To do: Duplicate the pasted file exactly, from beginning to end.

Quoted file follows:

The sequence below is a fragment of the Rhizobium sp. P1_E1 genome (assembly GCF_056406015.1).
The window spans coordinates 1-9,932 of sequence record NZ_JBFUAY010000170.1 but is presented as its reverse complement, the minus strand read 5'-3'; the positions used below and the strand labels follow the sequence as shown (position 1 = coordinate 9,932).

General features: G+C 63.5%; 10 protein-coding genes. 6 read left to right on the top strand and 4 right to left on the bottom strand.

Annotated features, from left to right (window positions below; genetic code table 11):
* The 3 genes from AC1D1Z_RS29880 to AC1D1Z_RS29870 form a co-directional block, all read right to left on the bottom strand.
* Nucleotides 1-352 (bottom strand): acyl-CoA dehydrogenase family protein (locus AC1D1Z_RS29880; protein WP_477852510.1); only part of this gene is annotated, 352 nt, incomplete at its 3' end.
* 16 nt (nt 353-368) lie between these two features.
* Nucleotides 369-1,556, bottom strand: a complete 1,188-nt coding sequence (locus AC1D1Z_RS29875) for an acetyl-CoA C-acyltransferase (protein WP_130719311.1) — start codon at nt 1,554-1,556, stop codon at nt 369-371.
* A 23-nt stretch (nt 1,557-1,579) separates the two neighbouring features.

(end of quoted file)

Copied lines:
The sequence below is a fragment of the Rhizobium sp. P1_E1 genome (assembly GCF_056406015.1).
The window spans coordinates 1-9,932 of sequence record NZ_JBFUAY010000170.1 but is presented as its reverse complement, the minus strand read 5'-3'; the positions used below and the strand labels follow the sequence as shown (position 1 = coordinate 9,932).

General features: G+C 63.5%; 10 protein-coding genes. 6 read left to right on the top strand and 4 right to left on the bottom strand.

Annotated features, from left to right (window positions below; genetic code table 11):
* The 3 genes from AC1D1Z_RS29880 to AC1D1Z_RS29870 form a co-directional block, all read right to left on the bottom strand.
* Nucleotides 1-352 (bottom strand): acyl-CoA dehydrogenase family protein (locus AC1D1Z_RS29880; protein WP_477852510.1); only part of this gene is annotated, 352 nt, incomplete at its 3' end.
* 16 nt (nt 353-368) lie between these two features.
* Nucleotides 369-1,556, bottom strand: a complete 1,188-nt coding sequence (locus AC1D1Z_RS29875) for an acetyl-CoA C-acyltransferase (protein WP_130719311.1) — start codon at nt 1,554-1,556, stop codon at nt 369-371.
* A 23-nt stretch (nt 1,557-1,579) separates the two neighbouring features.